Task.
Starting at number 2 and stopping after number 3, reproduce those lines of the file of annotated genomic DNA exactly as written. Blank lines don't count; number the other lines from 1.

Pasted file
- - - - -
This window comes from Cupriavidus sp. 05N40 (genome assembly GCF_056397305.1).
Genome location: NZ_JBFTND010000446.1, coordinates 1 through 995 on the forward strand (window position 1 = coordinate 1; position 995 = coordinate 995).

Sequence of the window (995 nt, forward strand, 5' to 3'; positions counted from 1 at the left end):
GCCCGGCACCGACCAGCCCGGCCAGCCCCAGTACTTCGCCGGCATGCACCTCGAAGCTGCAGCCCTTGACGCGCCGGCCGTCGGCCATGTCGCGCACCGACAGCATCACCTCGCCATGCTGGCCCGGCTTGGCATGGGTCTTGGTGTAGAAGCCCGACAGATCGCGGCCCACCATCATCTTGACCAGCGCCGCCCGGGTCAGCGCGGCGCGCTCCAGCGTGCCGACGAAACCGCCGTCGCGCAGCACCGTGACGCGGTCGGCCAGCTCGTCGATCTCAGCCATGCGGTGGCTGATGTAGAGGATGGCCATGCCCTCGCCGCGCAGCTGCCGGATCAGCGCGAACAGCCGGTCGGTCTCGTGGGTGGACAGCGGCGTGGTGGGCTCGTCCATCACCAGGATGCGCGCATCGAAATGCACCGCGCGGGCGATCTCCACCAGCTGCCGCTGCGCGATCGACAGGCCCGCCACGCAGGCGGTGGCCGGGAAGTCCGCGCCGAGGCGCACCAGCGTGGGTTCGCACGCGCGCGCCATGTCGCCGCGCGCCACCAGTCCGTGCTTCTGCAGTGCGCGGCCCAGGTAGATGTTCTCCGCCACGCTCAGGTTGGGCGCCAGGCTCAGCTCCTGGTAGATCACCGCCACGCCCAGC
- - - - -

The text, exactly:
Genome location: NZ_JBFTND010000446.1, coordinates 1 through 995 on the forward strand (window position 1 = coordinate 1; position 995 = coordinate 995).

Sequence of the window (995 nt, forward strand, 5' to 3'; positions counted from 1 at the left end):